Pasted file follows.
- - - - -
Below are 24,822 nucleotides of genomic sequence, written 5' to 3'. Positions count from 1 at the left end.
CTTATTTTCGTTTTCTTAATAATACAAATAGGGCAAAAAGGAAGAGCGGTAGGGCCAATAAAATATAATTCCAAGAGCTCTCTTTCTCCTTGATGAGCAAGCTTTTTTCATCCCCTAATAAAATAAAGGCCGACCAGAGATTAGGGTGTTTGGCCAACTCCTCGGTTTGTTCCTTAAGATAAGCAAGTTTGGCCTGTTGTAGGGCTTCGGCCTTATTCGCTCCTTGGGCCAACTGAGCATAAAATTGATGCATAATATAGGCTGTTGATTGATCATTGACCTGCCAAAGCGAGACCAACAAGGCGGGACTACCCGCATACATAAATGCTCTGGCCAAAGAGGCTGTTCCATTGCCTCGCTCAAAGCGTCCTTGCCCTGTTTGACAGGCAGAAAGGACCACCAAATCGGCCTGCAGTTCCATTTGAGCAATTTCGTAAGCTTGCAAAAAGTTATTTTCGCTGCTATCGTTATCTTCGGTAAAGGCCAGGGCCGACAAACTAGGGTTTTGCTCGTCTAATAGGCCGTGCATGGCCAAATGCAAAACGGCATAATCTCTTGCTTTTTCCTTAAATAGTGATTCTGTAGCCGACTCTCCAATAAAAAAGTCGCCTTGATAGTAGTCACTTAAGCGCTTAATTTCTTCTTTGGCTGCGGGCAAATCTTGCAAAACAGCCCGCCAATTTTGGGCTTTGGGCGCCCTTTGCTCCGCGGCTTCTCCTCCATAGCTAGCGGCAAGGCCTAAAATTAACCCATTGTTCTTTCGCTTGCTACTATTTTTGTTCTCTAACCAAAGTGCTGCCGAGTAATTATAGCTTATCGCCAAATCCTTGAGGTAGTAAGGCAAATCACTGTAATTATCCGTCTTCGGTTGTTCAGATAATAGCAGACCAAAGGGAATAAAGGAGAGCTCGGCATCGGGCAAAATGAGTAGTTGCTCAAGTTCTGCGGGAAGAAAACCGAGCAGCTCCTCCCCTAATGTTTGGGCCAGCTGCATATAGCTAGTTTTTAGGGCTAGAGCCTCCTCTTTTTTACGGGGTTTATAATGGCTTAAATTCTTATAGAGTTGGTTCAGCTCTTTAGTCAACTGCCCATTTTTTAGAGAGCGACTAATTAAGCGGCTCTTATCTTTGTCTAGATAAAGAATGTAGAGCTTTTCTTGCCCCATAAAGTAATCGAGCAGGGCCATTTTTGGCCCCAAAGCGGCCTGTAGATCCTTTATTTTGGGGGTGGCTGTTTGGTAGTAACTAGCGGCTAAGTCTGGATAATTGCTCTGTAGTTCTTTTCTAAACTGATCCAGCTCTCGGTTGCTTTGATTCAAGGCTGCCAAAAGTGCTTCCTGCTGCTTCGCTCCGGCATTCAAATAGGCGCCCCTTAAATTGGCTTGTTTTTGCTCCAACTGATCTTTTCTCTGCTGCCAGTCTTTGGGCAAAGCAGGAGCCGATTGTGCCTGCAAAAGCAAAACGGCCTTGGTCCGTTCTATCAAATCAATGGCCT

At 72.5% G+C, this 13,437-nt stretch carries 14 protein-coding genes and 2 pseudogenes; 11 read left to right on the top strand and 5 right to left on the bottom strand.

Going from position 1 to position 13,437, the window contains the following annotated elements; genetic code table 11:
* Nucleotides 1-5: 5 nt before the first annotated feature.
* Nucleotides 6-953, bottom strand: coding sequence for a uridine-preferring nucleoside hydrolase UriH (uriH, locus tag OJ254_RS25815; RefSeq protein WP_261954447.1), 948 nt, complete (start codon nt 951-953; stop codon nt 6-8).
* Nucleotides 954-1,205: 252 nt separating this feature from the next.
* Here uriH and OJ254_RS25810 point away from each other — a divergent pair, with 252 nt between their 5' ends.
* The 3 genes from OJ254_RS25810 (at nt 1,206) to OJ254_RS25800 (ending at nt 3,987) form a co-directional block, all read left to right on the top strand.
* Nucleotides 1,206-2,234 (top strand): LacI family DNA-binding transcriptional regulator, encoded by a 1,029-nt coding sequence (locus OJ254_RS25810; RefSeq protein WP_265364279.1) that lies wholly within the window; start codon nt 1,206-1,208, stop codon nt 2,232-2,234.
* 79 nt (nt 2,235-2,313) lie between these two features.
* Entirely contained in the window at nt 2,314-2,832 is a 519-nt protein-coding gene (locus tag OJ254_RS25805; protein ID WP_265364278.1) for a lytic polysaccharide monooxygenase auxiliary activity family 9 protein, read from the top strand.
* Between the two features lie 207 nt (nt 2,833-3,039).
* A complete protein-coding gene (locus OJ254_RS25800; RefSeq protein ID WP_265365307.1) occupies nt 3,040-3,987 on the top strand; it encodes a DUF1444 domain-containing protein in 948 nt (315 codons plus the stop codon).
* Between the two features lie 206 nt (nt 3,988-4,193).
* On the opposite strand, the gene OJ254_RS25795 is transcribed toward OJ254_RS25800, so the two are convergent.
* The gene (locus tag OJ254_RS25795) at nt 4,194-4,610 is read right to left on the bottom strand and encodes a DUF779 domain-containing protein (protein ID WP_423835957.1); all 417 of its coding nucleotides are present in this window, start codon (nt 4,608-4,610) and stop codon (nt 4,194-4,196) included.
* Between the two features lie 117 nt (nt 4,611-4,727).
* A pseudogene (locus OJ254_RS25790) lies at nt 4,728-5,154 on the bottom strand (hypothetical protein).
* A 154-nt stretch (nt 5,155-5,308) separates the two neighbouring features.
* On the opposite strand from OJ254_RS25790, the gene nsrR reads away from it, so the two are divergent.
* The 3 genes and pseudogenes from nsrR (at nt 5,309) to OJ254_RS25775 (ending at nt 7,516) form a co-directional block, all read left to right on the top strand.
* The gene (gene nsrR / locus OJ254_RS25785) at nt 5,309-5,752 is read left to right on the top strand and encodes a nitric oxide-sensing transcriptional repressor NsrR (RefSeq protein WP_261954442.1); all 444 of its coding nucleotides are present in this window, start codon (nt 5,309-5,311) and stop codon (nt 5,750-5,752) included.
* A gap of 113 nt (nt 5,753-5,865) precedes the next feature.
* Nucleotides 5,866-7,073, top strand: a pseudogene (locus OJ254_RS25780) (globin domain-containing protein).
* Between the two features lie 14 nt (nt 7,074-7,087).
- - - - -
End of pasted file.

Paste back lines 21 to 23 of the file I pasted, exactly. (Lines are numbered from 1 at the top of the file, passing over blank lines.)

* On the opposite strand from OJ254_RS25790, the gene nsrR reads away from it, so the two are divergent.
* The 3 genes and pseudogenes from nsrR (at nt 5,309) to OJ254_RS25775 (ending at nt 7,516) form a co-directional block, all read left to right on the top strand.
* The gene (gene nsrR / locus OJ254_RS25785) at nt 5,309-5,752 is read left to right on the top strand and encodes a nitric oxide-sensing transcriptional repressor NsrR (RefSeq protein WP_261954442.1); all 444 of its coding nucleotides are present in this window, start codon (nt 5,309-5,311) and stop codon (nt 5,750-5,752) included.